Marianne Lumb is building up a big reputation at her tiny Notting Hill restaurant, writes William Sitwell
I meet Marianne Lumb at her quite exquisitely minuscule restaurant in Notting Hill the morning after the place was taken over for a private party. For most restaurateurs, that might suggest a large affair. For Lumb it meant five people.
Her restaurant on Chepstow Road has only 14 covers, but those seats are becoming some of the most desirable in town. People are coming from as far as Tokyo and Australia to dine there. ‘I just love it that some guests are making a trip to my restaurant the basis of a holiday,’ she says with her cheeky Cheshire cat grin.
Most restaurateurs will tell you it’s a struggle to make money unless you’ve got at least 40 covers, particularly in a high-cost city like London. Perhaps Lumb knows something we don’t. ‘When I walked in here for the first time I just laughed – as everyone does,’ says the 42-year-old. ‘But I’d looked at what felt like every available site in London. I knew this was the place.
‘I’m asked every day, “How do you make it financially?” Well, I have a brilliant business partner, so he does the finance and he leaves the rest to me. I said, “Once I get in the door leave it to me.”’ And there’s a simple way of making it work: ‘We are an expensive restaurant,’ she says. ‘I joke to my friends that if they are coming make sure someone close is paying.’
As Lumb and her team serve a set tasting menu, the key is also to let people get stuck in to the wine. ‘We don’t turn tables – people get really drunk and have a good time,’ she says with wonderful openness. Business is also helped by the fact that, as she puts it: ‘London restaurants are booming. Last year I had two menus: one for £80 and one for £150. Everyone chose the £150. It’s quite staggering. People want to spend money.’
The place opened in 2013, but it was not plain sailing. ‘For the first 18 months I certainly carried the team. I was – and still am – employing 11 people overall.’ The past year has not been easy. ‘Over the course of the first six months of 2017 every chef handed in their notice one by one. I know it’s good for people to move on, but I really took it personally and it caused me massive stress. I was working 120 hours a week and also decided to train for a triathlon.’
Her body finally started to cave in when she ignored a cut, which became infected. In August she was rushed to hospital. ‘The doctors looked at me and said, “What the hell were you doing?” I was put on a drip for a week.’ Languishing in hospital, she threw the baton at her sous chef and spent a month in the country with her mother, ‘sleeping the entire time’.
She is now getting better at taking time off, although some customers get furious if they find she’s not cooking on the night they book. ‘People are crazy!’ she says, ‘They get so upset and offended if I’m not here. I guess it’s a first-world problem.’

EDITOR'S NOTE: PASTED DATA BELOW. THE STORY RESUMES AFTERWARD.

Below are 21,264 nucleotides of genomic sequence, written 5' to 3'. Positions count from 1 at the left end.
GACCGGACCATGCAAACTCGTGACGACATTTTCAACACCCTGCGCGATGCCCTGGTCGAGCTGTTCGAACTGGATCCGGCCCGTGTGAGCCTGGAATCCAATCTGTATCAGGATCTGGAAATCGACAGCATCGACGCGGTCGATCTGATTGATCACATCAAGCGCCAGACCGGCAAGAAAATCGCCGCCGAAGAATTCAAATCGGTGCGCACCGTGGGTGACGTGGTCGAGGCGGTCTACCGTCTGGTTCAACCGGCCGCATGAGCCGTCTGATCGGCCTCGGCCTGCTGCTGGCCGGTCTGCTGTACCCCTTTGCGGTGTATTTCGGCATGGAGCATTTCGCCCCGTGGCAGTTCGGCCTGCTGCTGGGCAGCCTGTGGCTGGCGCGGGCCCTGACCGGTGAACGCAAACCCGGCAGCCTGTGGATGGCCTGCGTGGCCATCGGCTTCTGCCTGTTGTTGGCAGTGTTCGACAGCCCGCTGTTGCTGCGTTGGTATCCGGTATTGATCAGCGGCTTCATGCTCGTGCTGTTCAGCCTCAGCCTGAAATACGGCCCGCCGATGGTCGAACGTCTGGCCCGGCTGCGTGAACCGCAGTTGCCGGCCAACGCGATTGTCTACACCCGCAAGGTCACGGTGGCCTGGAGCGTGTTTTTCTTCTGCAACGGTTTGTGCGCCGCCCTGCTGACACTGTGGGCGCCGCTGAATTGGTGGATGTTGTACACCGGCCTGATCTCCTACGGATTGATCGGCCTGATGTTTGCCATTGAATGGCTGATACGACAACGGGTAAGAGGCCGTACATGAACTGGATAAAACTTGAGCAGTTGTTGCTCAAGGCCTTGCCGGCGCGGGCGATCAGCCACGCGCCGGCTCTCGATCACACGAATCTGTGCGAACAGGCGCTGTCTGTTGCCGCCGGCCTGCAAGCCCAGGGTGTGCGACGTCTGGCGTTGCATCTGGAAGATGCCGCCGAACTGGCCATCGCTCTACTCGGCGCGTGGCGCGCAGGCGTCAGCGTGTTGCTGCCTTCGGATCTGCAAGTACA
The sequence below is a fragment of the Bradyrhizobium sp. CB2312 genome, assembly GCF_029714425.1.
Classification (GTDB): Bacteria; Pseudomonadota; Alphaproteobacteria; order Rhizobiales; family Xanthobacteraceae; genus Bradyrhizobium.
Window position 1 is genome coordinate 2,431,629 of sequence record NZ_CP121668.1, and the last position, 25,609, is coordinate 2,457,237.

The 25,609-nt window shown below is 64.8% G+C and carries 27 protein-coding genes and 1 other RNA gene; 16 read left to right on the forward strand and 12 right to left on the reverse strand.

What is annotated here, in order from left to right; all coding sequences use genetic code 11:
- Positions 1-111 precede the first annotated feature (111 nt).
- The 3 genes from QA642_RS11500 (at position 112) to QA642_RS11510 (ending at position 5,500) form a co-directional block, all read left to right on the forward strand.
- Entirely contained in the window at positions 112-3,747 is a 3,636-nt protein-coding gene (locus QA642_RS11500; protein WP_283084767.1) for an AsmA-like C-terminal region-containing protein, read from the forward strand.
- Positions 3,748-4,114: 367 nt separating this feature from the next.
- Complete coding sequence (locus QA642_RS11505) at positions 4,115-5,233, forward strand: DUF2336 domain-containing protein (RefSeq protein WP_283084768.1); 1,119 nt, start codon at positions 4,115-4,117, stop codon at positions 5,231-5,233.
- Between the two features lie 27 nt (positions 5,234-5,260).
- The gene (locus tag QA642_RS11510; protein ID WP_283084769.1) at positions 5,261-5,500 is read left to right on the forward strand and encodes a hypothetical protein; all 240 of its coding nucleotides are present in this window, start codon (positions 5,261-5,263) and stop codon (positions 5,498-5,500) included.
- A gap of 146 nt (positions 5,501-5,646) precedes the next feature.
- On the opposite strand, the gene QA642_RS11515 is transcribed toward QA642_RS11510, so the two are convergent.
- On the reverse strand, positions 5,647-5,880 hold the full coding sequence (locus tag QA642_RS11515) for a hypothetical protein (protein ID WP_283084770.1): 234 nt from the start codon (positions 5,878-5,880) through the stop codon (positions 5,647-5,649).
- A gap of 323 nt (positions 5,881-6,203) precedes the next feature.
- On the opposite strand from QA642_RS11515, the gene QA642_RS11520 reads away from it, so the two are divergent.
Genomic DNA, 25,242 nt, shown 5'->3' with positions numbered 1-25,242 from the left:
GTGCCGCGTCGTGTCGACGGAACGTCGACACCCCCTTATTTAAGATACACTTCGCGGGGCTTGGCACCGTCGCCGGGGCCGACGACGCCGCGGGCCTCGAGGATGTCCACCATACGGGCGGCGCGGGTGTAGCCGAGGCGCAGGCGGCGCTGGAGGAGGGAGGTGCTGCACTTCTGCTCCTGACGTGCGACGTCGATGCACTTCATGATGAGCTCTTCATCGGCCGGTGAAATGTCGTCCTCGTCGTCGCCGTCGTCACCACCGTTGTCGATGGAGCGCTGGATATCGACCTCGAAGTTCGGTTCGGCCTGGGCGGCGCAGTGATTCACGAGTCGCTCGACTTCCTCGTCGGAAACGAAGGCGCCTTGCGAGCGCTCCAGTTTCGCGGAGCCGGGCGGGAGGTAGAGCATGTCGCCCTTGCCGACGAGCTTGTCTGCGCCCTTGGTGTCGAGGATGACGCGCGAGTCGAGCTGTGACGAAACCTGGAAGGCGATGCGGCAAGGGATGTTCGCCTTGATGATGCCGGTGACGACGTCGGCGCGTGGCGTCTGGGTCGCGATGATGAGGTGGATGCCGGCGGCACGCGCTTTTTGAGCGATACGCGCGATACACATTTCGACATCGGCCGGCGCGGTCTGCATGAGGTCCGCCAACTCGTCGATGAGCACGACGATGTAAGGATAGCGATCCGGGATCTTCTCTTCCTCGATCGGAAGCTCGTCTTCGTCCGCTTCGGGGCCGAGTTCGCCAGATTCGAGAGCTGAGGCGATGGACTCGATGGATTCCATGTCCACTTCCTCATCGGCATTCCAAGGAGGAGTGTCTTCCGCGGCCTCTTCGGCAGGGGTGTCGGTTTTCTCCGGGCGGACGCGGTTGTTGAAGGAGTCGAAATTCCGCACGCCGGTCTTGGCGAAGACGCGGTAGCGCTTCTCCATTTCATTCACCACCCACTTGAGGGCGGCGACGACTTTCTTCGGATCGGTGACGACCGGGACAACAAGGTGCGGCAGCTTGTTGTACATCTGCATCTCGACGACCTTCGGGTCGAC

However, there’s something about the room that then soothes people: its intimacy, novelty, quiet, and stylish, understated décor. Meanwhile, the joinery in the serving area has been designed to the nearest millimetre, so that every bit of space is perfectly functional. ‘It’s an incredibly well-oiled machine,’ says Lumb. ‘We need good eggs in here and not too many chiefs!’
Her fine dining set menu is smart but not over-fussy. Among six dinner courses, for example (and with an elaborate veg option), there’s wild mushroom with celeriac and black quinoa, wild grey mullet with kohlrabi, cheese, a pre-dessert and a chocolate soufflé tempered with a poached quince sorbet. The wine will flow and guests are sometimes prompted to pause and go for a walk. I did that on my last visit and foolishly slipped around the corner to the Cow pub for a pint of Guinness…
The restaurant is open every night except Monday (plus lunches at the end of the week). Sunday, fuelled by what Lumb calls ‘boozy tourists’, can be one of the best nights.
Now that her ship seems steady, Lumb is casting an eye around for extra pursuits, in London or even overseas. Her natural and easy enthusiasm will surely see further success elsewhere. It’s a talent she always nurtured – stopping, for example, at her father’s butcher’s shop on the way home from school to take butter, cheese and sausages and play with them at home, crafting tasty creations.
Lasting just a year at UCL reading architecture, she found work in local restaurants and studied at catering college once a week. A break in private cheffing in London was followed by a place in 2009’s MasterChef: The Professionals. ‘I’m like One Direction,’ she says. ‘I came second’. She soon found a backer to help her start her own place.
If Michelin were an organisation that awarded impeccable style, taste, measured dishes, consistency and miniature perfection, Lumb would have at least one star. Book a slot at this small and perfectly formed paradise before it takes the hint.